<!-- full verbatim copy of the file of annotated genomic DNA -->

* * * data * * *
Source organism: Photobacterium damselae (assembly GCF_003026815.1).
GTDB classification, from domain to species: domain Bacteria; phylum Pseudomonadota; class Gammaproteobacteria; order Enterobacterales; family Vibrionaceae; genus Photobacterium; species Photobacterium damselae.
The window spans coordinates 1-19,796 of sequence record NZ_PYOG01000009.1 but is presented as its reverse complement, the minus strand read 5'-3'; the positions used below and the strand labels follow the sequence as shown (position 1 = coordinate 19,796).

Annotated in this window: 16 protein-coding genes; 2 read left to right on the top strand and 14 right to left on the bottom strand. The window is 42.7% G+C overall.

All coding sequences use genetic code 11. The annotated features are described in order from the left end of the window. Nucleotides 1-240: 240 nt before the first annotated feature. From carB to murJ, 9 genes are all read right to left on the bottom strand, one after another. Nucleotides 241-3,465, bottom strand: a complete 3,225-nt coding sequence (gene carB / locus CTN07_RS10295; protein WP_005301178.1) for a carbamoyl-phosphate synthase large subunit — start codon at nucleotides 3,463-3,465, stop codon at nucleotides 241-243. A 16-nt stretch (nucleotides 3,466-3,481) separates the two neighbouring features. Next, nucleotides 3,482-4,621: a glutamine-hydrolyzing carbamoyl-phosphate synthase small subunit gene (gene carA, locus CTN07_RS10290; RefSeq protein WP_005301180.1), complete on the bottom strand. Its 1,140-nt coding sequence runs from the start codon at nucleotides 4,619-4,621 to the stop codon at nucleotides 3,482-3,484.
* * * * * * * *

Source organism: Photobacterium damselae (assembly GCF_003026815.1).
GTDB classification, from domain to species: domain Bacteria; phylum Pseudomonadota; class Gammaproteobacteria; order Enterobacterales; family Vibrionaceae; genus Photobacterium; species Photobacterium damselae.
The window spans coordinates 1-19,796 of sequence record NZ_PYOG01000009.1 but is presented as its reverse complement, the minus strand read 5'-3'; the positions used below and the strand labels follow the sequence as shown (position 1 = coordinate 19,796).

Annotated in this window: 16 protein-coding genes; 2 read left to right on the top strand and 14 right to left on the bottom strand. The window is 42.7% G+C overall.

All coding sequences use genetic code 11. The annotated features are described in order from the left end of the window. Nucleotides 1-240: 240 nt before the first annotated feature. From carB to murJ, 9 genes are all read right to left on the bottom strand, one after another. Nucleotides 241-3,465, bottom strand: a complete 3,225-nt coding sequence (gene carB / locus CTN07_RS10295; protein WP_005301178.1) for a carbamoyl-phosphate synthase large subunit — start codon at nucleotides 3,463-3,465, stop codon at nucleotides 241-243. A 16-nt stretch (nucleotides 3,466-3,481) separates the two neighbouring features. Next, nucleotides 3,482-4,621: a glutamine-hydrolyzing carbamoyl-phosphate synthase small subunit gene (gene carA, locus CTN07_RS10290; RefSeq protein WP_005301180.1), complete on the bottom strand. Its 1,140-nt coding sequence runs from the start codon at nucleotides 4,619-4,621 to the stop codon at nucleotides 3,482-3,484.